NMU Planning for LTE Network
Next fall’s university-issued laptop computers will have built-in LTE (long-term evolution), the next generation of wireless that runs at speeds two to three times faster than WiMAX, handles more users and offers more equipment choices.
“There’s limited WiMAX equipment being produced in the U.S. because it’s a mature product and you can no longer get it built into laptops,” said Dave Maki (IT-Technical Services). “So we will be replacing the WiMAX infrastructure to make the shift to LTE. To ensure a smooth transition, both networks will be operational until the final university issued WiMAX equipment is taken out of service in 2018. The LTE network infrastructure will cost about the same as WiMAX to build.
"I want to clarify that talk of going to a four-year replacement cycle on the laptops has nothing to do with saving money to build the LTE network. In fact, we are currently taking advantage of the advances in technology. Equipment is being issued that meets the needs of the curriculum and last four years, if properly maintained with hardware and software updates. For example, the T420s people have now for the fourth year have comparable performance to the x230s distributed three years ago, as long as the software is kept up to date. I would encourage any students who are having issues with their equipment--i.e., battery life, keyboards, Windows performance issues--to visit the Help Desk or Micro Repair.”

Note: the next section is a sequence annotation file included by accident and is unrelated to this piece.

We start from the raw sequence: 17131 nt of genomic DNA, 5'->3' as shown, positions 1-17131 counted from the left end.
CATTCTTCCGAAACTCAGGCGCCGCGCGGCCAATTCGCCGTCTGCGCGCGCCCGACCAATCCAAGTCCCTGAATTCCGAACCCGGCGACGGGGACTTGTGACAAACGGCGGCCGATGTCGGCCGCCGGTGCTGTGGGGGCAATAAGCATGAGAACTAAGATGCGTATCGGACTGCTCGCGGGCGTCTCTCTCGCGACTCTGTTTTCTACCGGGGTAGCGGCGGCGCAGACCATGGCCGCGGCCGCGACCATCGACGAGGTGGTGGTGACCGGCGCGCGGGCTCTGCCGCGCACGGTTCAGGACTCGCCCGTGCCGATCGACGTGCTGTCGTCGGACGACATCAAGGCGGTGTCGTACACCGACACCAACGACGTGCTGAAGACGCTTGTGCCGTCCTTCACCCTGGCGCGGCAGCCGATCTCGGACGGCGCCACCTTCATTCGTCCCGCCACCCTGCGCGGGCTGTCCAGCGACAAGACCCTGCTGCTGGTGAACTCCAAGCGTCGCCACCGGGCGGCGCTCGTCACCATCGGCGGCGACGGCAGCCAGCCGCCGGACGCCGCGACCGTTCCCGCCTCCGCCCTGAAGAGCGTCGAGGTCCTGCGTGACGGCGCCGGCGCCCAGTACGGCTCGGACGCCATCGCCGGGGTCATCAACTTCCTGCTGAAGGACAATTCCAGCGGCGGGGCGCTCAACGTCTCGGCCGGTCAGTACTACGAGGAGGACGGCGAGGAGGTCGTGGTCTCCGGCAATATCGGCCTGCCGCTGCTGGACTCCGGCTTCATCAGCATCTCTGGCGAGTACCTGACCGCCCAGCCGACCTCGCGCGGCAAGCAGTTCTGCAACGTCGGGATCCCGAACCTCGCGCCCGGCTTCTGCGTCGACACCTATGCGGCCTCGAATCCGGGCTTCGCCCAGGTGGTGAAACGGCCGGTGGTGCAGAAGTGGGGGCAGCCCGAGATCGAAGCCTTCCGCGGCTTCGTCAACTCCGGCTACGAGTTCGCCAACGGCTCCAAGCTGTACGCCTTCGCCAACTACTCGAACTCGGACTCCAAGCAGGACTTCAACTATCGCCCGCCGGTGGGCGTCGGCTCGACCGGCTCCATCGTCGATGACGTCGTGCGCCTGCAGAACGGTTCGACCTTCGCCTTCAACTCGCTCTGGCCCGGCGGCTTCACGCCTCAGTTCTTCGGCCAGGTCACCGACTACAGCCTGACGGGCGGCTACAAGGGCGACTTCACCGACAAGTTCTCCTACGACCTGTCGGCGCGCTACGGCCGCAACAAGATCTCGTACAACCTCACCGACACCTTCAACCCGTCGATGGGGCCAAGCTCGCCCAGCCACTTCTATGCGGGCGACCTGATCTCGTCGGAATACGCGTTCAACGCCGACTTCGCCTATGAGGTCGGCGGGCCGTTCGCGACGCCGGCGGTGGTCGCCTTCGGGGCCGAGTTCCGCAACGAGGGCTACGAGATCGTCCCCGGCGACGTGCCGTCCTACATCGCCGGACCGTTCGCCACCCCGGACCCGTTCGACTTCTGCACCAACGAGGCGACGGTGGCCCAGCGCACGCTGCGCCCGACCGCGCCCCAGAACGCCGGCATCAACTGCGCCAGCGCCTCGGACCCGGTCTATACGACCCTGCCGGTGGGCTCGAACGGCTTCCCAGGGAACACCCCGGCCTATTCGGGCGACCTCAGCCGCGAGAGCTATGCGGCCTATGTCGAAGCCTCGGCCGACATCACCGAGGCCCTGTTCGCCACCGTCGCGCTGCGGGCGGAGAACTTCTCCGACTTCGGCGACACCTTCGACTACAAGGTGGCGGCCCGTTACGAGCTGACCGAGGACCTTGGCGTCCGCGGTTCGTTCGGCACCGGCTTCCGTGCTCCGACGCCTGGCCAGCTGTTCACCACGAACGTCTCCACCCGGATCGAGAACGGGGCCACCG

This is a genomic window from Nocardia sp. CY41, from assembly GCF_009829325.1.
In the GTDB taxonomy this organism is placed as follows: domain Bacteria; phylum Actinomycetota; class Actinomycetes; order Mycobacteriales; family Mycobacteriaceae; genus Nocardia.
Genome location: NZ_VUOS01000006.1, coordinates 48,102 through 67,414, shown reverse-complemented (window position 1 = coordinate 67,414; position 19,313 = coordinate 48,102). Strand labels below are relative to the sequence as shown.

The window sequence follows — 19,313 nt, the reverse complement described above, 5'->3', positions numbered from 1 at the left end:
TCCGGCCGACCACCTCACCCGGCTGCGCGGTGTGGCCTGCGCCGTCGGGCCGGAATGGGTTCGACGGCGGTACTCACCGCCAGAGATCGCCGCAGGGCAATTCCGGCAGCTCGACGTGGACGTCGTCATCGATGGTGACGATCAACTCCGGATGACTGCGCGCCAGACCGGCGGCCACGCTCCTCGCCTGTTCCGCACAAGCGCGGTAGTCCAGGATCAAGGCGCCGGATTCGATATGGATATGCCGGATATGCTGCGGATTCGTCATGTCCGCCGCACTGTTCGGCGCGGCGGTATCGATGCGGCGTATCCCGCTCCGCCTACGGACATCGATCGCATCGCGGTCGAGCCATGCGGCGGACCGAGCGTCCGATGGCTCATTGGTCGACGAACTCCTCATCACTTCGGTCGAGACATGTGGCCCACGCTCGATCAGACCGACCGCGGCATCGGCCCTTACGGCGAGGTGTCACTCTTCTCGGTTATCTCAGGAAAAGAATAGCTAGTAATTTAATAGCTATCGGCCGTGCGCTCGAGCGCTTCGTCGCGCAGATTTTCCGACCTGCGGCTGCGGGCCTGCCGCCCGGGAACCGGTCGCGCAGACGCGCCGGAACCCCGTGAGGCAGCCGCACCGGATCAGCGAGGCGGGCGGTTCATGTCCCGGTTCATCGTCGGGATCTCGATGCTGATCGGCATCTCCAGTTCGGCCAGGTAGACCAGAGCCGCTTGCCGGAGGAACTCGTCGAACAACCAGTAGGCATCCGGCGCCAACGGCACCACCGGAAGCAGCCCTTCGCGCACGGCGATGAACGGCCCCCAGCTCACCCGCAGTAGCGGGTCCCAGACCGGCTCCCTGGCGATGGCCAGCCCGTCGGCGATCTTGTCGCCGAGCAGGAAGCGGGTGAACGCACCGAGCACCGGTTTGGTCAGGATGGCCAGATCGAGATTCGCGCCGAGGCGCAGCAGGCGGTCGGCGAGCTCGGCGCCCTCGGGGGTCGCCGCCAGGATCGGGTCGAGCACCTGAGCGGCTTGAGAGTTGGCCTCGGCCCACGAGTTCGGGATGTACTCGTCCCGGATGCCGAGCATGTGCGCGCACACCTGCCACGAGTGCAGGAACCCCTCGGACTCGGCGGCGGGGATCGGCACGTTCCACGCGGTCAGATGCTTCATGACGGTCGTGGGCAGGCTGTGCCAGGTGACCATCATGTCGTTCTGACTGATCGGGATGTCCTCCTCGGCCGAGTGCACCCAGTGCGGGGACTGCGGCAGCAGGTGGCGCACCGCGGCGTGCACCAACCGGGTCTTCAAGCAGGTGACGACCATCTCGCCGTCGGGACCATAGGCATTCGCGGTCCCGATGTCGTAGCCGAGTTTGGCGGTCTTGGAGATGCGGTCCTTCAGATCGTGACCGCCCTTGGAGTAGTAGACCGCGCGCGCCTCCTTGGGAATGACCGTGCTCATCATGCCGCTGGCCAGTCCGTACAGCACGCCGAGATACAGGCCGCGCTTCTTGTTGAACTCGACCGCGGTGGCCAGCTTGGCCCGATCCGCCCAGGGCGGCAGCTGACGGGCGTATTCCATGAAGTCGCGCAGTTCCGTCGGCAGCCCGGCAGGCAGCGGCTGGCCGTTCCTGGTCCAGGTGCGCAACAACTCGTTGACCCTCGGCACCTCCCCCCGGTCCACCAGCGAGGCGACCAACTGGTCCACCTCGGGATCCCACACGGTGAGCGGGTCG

Maki said LTE is a cellular data product and both the laptop and home adapter will operate with a SIM card, similar to an AT&T phone.
“The LTE we’ll be using is Band 7 full duplex,” he added. “A lot of off the shelf mobile devices can access this LTE network, but we’re not going to make the change from distributing laptops to tablets. Tablets aren’t for content creation; they are best used for content consumption.